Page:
Born in St. Paul in 1954, Joseph Byrne attended St. John’s University in Collegeville, Minnesota and the University of Iowa in Iowa City, where he earned his MFA in painting. Byrne has lived in Northfield, Minnesota where he taught at Carleton College for 13 years. He has received numerous fellowships and residencies, including an artist-in-residence fellowship to the American Academy in Rome and two MacDowell Colony Fellowships.
From 1983 to 1994 Byrne was a member of the First Street Gallery in New York where he had three solo exhibitions. Since 1999 Byrne has been living in West Hartford, Connecticut, with poet Clare Rossini and their son, Francis. He has a studio nearby in Hartford where he teaches in the studio arts program at Trinity College.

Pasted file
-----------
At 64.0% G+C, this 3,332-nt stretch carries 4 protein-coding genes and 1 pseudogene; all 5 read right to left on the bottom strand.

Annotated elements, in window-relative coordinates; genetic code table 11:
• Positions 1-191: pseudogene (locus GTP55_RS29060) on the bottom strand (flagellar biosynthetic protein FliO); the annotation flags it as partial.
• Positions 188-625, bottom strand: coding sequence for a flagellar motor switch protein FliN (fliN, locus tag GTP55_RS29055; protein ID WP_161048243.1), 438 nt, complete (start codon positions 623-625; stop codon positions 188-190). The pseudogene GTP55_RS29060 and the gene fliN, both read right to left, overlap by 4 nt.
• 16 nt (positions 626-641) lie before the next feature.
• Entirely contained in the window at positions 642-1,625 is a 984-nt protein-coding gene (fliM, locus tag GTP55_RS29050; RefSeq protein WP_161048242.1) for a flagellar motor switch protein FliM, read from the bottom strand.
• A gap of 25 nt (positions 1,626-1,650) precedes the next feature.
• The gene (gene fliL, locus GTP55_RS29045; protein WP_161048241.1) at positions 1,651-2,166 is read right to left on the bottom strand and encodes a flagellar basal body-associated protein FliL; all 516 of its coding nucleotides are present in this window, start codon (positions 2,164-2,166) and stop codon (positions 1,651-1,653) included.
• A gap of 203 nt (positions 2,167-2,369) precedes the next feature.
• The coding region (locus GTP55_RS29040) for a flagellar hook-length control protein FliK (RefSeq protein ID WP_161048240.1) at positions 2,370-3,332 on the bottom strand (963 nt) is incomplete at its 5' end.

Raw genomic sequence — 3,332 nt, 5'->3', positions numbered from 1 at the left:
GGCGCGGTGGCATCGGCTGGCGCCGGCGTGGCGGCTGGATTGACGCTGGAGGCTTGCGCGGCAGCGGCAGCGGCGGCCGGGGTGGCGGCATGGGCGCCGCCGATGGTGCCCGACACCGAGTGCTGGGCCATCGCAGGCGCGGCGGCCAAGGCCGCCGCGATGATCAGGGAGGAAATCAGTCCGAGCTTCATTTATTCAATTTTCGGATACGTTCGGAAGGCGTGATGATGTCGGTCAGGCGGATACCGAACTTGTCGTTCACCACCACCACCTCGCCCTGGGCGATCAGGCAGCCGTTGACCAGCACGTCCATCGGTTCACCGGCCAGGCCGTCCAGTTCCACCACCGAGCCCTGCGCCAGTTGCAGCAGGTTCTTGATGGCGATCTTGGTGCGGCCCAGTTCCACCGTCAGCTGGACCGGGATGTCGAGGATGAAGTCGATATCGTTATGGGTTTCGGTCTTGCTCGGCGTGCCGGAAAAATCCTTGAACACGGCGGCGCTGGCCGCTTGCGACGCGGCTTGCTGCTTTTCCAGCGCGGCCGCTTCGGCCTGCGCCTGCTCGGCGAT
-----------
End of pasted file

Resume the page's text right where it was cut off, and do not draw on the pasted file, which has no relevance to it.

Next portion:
Although always rooted in the act of observation, my paintings are fictional constructs that represent a long and complicated negotiation between what is out there in the world—the objects in a still life; the rocks, hills, or bodies of water in a landscape—and my subjective response to them. This most recent body of work is based on the landscape of the Roundstone Bog in the Connemara region of west Ireland. My fascination with this area is both personal—my maternal grandmother was born in a fishing village near the bog—and conceptual. The geological history of the bog is fascinating, and the contemporary characteristics of this austere landscape present visual problems that intrigue and challenge me as a painter. As in all of my work, it is the relationship between perception, representation, and abstraction that holds my attention: how a field of rocks becomes an arrangement of color and physical marks on canvas or paper; how the painting that results resonates with a viewer’s own thoughts and experiences.